Courts don’t veto policies or laws. There is no judicial veto in the Constitution. What courts can do is grant relief to plaintiffs with valid standing when a cognizable injury is evident as a result of the denial of a constitutional right or a legally protected interest. As the Supreme Court said in 2013, “The law of Article III standing, which is built on separation-of-powers principles, serves to prevent the judicial process from being used to usurp the powers of the political branches.” (Clapper v. Amnesty International USA.)
7.8 billion people in the world simply don’t have standing to sue for the right to come here. That has long been settled. In Lem Moon Sing (1895), the court said that not only does Congress have full authority to exclude without judicial intervention, but the executive branch officials do as well. The court noted that one could not argue that if an “alien is entitled of right, by some law or treaty, to enter this country, but is nevertheless excluded by such officers” that the courts could get involved.
“That view, if sustained, would bring into the courts every case of an alien claiming the right to come into the United States under some law or treaty, but who was prevented from doing so by the executive branch of the government. This would defeat the manifest purpose of Congress in committing to subordinate immigration officers and to the Secretary of the Treasury exclusive authority to determine whether a particular alien seeking admission into this country belongs to the class entitled by some law or treaty to come into the country, or to a class forbidden to enter the United States.”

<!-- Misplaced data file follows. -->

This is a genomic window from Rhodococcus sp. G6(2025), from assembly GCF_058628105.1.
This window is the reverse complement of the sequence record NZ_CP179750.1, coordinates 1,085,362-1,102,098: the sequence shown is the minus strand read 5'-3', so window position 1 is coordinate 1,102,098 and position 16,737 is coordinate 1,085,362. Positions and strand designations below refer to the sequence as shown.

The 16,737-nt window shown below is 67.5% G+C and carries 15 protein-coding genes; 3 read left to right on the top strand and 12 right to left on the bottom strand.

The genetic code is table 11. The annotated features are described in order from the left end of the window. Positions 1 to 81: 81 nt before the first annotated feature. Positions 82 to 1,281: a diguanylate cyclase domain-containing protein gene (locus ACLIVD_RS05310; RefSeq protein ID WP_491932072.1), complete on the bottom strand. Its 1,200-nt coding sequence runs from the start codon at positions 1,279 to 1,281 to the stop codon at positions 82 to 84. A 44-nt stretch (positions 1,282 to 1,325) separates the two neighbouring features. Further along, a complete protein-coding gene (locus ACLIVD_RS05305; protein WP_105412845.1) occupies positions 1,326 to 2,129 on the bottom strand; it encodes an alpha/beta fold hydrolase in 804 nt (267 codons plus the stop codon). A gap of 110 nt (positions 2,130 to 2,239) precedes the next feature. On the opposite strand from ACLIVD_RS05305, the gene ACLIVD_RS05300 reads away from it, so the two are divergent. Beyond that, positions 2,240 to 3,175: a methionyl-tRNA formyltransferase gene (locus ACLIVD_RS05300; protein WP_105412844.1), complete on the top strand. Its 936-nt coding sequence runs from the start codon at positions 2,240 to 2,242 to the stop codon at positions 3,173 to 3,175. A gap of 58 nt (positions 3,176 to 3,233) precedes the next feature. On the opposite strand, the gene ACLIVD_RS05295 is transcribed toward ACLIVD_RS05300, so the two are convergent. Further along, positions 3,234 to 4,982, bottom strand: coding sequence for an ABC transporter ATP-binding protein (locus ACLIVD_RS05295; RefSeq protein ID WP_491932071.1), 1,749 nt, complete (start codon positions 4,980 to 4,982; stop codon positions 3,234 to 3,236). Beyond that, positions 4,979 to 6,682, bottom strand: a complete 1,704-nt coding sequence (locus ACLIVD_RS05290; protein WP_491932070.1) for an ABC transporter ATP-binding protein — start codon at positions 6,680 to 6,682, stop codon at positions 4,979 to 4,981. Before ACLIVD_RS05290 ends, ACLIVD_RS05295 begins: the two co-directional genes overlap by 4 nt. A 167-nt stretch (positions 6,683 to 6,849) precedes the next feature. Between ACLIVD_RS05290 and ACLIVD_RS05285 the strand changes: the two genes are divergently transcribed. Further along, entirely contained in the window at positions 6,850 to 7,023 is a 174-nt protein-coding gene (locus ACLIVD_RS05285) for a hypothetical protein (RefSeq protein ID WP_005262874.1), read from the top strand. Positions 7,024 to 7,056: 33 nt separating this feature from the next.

So, the new tactic of these refugee or open-borders agitation groups is to sue as if they, not the aliens, are the aggrieved party. Typically, the ACLU or another NGO will sue on behalf of a real plaintiff. In this case, they are asserting that they are the aggrieved party because, according to the brief filed in the N.D. of California, “The new Rule frustrates Al Otro Lado’s mission and will force Al Otro Lado to divert significant resources away from its other programs.” They claim they will lose revenue from taxpayer funds or have to strain their staff to function.